I had felt lucky to have an appointment set up when I did so I wouldn't have to go into the doctor's office further into the epidemic (plus whatever else is going around and seems to be making lots of people sick). I also wanted to get the drugstore visit over with and make sure the supply of the drug didn't run out. Now I have to go back to the drugstore in a week to get the prescription, which is ready for me to pick up. I cannot imagine how this medication could possibly be abused, so the limitation is weird, but I guess it's an insurance thing.

On the groceries, I typically keep pretty well-stocked. Since our local Trader Joe's opened, I've gotten to picking up a lot more there and doing big trips to Giant and Whole Foods less frequently. I just did a big trip yesterday. I bought maybe 1/4  to 1/5 more than I would typically buy. I keep a small amount of canned soup on hand, for instance. I was out  of that and bought five cans instead of two. I bought more frozen vegetables even though my supply hasn't gotten down as low as it would usually be before I bought more. I picked up some extra bottled water. I had some hand sanitizer but checked anyway and both stores I went to were completely out.  I picked up some more bar soup and Lysol wipes, even though we have a moderate amount already. That's about it. I don't think preparing is crazy at all. Just so long as people aren't gobbling up all the supplies so there's none for anyone else.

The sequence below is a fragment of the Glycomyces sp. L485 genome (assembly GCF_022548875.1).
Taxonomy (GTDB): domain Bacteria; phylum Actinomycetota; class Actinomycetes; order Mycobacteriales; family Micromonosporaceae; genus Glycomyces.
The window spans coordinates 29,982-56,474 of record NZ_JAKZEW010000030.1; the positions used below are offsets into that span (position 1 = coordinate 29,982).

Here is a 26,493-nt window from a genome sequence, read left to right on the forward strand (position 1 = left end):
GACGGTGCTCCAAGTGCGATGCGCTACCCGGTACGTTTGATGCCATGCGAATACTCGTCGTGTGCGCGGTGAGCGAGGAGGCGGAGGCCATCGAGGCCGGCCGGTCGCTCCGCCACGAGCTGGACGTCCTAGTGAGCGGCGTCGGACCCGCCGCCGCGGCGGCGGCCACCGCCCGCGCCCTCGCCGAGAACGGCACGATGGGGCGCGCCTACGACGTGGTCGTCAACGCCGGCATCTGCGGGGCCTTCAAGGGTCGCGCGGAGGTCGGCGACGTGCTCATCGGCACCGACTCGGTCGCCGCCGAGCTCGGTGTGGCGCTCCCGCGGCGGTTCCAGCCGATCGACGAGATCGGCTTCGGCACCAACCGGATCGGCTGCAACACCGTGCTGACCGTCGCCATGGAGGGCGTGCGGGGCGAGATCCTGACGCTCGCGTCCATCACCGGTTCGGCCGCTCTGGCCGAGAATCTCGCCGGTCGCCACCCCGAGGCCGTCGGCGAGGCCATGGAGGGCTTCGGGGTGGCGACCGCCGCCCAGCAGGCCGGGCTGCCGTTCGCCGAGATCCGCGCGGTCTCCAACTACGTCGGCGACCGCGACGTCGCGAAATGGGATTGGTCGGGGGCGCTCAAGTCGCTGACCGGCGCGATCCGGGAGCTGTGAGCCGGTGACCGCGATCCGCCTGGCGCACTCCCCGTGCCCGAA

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4 hours ago, deangold said:

Unfortunately, our profit driven insurance industry will not let you have a stockpile for emergencies. 

Ah, you're the person I should have replied to with the comment I made on drug refills. I missed this when I read through the thread.

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8 hours ago, deangold said:

Unfortunately, our profit driven insurance industry will not let you have a stockpile for emergencies. 

This makes me insane. I take thyroid meds. I NEED them. But no, I can't refill until I am almost out. And so, vacations require groveling to the insurance company to get the refills a week early. And emergencies don't exist in their world.

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I don't think prepping for healthcare or environmental issues these days is loonie behavior. 

Last weekend, we did a bit more than the regular Sunday shopping which amounted to adding on our weekly, bi-weekly and monthly trips, since that is how we prioritize, i.e. fresh fruits, vegetables, & meats; soups & breads; and household supplies such as toliet paper & towel paper, etc...Probably maxed out those categories for 3-4 weeks with frozen items.  

Being prudent or prepared seems like simply a good safety precaution. 

Simply washing your hands over the course of the day five times can reduce respiratory illnesses 45%.